I like reality TV.

It is “modern” in the sense that the players are largely who and what you make of them.

Joey on Friends is pretty much Joey. If you asked ten people who or what Joey is, they would all come up with pretty much the same description. You don’t spend a whole lot of time wondering whether, or to what extent, Matt LeBlanc is really like Joey, or what Joey does when he is off-screen.

With reality TV, by contrast, there is an added dimension. The constant question of who this person that you are watching really is. How much is authentic, and how much is the product of the awareness that he or she is on TV. How much is the result of the way the show is edited? What happens when the cameras aren’t rolling? What is on the cutting room floor? If you ask ten different people who or what Mike from the Real World is, they would each probably come up with a different interpretation. The players are largely in the eyes of the beholder. The show is largely what you make of it.

Of all the reality TV shows, I like The Apprentice the best, because it is almost always relatable to my own work experiences. If, on Survivor, for example, the players are competing in some obstacle course, there’s not much point in trying to imagine what I would do if I were on the island. I would either do well or I wouldn’t. On The Apprentice, by contrast, each player has his or her own leadership style, personality issues, and other challenges which are familiar in the ordinary course of human experience. Maybe I have never designed a billboard before, but I can imagine, being assigned that task, what I would do, and how I would do it.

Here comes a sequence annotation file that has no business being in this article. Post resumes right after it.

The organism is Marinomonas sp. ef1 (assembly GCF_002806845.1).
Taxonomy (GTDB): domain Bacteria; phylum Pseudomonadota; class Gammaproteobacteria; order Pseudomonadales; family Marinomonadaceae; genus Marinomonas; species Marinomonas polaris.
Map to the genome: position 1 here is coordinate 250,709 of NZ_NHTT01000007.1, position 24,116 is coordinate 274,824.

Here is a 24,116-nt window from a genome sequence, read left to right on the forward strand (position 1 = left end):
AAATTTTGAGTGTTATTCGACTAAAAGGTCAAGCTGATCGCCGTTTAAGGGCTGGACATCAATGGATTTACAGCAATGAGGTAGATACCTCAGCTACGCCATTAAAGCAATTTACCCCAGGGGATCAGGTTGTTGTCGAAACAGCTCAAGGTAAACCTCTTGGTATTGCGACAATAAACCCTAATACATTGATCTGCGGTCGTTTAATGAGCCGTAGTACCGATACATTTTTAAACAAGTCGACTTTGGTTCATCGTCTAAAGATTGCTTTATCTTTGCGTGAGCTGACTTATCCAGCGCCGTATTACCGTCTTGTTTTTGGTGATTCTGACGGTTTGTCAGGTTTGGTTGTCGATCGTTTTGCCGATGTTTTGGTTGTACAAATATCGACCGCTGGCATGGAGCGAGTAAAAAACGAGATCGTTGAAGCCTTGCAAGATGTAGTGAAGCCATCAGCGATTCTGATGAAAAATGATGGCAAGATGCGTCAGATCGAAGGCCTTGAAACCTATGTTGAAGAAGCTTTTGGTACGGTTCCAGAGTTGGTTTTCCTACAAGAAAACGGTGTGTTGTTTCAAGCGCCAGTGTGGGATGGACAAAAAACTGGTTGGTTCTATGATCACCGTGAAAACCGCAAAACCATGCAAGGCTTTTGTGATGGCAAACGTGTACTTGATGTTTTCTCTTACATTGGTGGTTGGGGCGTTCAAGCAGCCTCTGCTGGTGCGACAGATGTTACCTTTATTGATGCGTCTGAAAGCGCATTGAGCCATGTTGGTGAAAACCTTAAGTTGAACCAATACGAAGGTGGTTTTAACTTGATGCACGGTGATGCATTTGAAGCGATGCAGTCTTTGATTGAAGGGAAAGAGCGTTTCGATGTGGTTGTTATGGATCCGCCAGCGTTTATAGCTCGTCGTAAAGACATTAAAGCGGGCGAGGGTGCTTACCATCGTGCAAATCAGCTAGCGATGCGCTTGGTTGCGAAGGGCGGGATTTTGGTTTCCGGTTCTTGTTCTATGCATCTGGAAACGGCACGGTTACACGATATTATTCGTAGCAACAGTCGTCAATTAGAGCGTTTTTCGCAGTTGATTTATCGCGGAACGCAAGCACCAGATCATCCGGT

One thing that seems to be common to all reality TV shows is the apparent differences between the sexes they reveal. Women always seem to play the game better initially, and put themselves in a position to win. But then, at some point, they shoot themselves in the foot, and turn on each other, out of either mistrust or some type of vindictiveness. The men, by contrast, are always doing something devious, leading either to an over-emotional guilt-ridden breakdown or the rationalization that this was all just good strategy.

You have to wonder the extent to which this was all casted, anticipated, hoped, designed, edited, framed, engineered, or even pre-determined by the show’s producers?

(which you really wouldn’t think about while watching a sitcom or a drama – although, you do sometimes wonder, in a series how much was planned at the outset versus how much was made up as they went along or perhaps even altered in light of renewals or cancellations along the way)

In the end, human nature prevails, and whoever “deserves” to win generally does.  Although if you ask ten different people what the criteria is, they would each probably come up with a different interpretation.